Welcome to British Made for Quality

British Made For Quality (BMFQ) is the campaign to keep manufacturing in Britain. Never has this mission been more important, as the United Kingdom rises to the challenge of rebuilding the nation’s industrial base in the wake of the coronavirus crisis and, following Brexit, as a newly-independent state. 

BMFQ is a voice for British manufacturing and engineering businesses run and managed on a purely voluntary basis with no outside funding.

Our aim is to see the active promotion of free enterprise by the nation’s government and local authorities, and the development of training, education and apprenticeships – so that our industries can regenerate and survive in these challenging times.

Our trademark BMFQ logo is a badge of honour which is used by many companies that have signed up to our cause and which meet our criteria. But we also have many individual supporters who support our aims and who choose to join us as ordinary members in order to assist our work.

If you agree with our aims, please show your support for BMFQ. We are a flexible and open organisation, keen to work with everyone who shares our mission to keep manufacturing in Britain.

Please join us by clicking the red box at the top right of this page  -thank you.


There has been very little in the media about the increase in “near-shoring” in Europe and North America following the belated realisation that trying to source everything in China was bound to end in disaster (which is now clearly the case with anyone needing components, especially items such as PCBs). The old adage that you can always find someone to make things cheaper  and worse still applies; yet there was a great exit of manufacturing from the UK in the late 1990s and early 2000s as “offshoring” was encouraged by everyone from government downwards. Those businesses who did not send manufacturing to Asia were often castigated.

As Chairman of BMFQ (British Made for Quality) – the Campaign to Keep Manufacturing in Britain – and during an interview on BBC Radio 20 years ago I was accused by the other contributors to the programme of being “out of touch” and was accused of trying to “bring back the corn laws” for daring to suggest that we ought to protect British manufacturing by investing in it, and that the policy of sending everything to China was going to come back to haunt us. Those opposing me on the radio programme included senior representatives from banking, financial services and the CBI. The statement was made that: “Manufacturing is something for the Third World to undertake, we only need ‘added value’ service sector jobs.” When, subsequently, BMFQ asked for support from the Government (Labour at the time) we received an email from a senior civil servant suggesting that promoting British-made products would be “against EU law”. Instead he suggested we seek legal advice!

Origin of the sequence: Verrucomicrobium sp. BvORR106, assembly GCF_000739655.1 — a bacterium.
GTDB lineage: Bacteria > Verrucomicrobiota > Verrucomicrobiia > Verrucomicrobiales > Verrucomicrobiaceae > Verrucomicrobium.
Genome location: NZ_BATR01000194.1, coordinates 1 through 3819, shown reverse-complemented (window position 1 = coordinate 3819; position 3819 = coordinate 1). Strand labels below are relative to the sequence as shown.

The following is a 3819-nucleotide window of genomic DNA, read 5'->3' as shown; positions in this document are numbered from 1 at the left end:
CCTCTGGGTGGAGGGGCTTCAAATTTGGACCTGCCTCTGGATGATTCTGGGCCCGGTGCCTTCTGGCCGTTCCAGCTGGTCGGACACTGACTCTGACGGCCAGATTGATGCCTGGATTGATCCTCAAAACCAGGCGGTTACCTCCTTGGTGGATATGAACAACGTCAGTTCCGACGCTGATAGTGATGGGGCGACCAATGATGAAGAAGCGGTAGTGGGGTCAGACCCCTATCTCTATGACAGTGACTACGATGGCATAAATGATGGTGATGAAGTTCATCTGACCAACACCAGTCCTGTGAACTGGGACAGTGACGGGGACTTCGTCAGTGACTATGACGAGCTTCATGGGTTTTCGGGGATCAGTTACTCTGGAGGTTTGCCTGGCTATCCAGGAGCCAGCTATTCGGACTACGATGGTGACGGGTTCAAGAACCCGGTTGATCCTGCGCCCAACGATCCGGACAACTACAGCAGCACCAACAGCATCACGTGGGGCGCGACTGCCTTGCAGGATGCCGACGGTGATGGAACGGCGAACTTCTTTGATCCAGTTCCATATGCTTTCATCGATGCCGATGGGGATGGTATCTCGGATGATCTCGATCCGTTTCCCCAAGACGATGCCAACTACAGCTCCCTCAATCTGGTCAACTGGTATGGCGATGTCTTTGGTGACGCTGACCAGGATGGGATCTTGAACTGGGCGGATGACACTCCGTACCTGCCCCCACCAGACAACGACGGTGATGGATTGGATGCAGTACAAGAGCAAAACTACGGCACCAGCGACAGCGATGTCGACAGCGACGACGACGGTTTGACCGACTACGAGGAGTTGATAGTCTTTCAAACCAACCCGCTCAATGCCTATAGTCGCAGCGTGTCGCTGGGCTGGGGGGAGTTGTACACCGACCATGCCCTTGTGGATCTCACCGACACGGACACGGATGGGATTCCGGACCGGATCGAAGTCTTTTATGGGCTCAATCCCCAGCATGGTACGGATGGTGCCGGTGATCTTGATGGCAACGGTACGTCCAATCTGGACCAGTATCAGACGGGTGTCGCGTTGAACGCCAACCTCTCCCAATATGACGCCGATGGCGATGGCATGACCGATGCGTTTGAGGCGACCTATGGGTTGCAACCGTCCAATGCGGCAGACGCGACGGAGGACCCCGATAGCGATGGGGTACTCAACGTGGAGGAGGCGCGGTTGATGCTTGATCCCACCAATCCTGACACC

The current situation in China is that raw material prices have rocketed  far more than they have in Europe and the Western World. In addition, there is a big labour shortage in the industrialised east of China because not so many young people want to move there to work in the factories, far away from their homes and families, especially those with children. There is also more work in the west of China, which has benefited from Chinese government investment. The net result is big labour shortages for the factories, leading to very extended lead times on production.

In addition to those problems there has also been a big increase in demand for all sorts of products following lockdown. The financial handouts by the Biden Administration in the US have also created extra demand. I know of Chinese factories where the lead time has gone from 30 days to 6 months or more. Even if you can get your production made, you cannot ship it. The cost of a 40HC container has gone from around $1750 to ship from China to the UK, to up to $20,000 if you want your goods shipped within 2 weeks or $16,000 to $17,000 if you are prepared to wait 4 weeks.

PCBs are in virtually every device now used and there is a huge shortage. The US government has a plan to bring 50% of production back to the US, the EU have also determined the same and Bosch have announced that they are building a plant. Meanwhile, production lines are at a standstill waiting for components from China and finally the penny has dropped with all these “business advisers” that maybe it wasnt such a good idea after all to export all the jobs to Asia, close down the factories and lose all the expertise in manufacturing components.

There is now, at last, a big movement in America and Europe for “near-shoring” as opposed to offshoring, and I believe it is something that needs to secure the support of the UK government, banks, CBI, financial institutions and anyone else who can help to bring manufacturing back. We need to “take back control”, as the saying goes! The fact that we had virtually no PPE manufacturers in the UK when the pandemic hit, and that we could not get any initially from China either, should have been a very big warning sign to everyone.

We cannot afford to miss this opportunity to bring manufacturing jobs back to Britain!

 Julian Baseley



BMFQ is a non profit organisation, donations go towards website maintenance and marketing to promote the benefits of keeping manufacturing in the UK.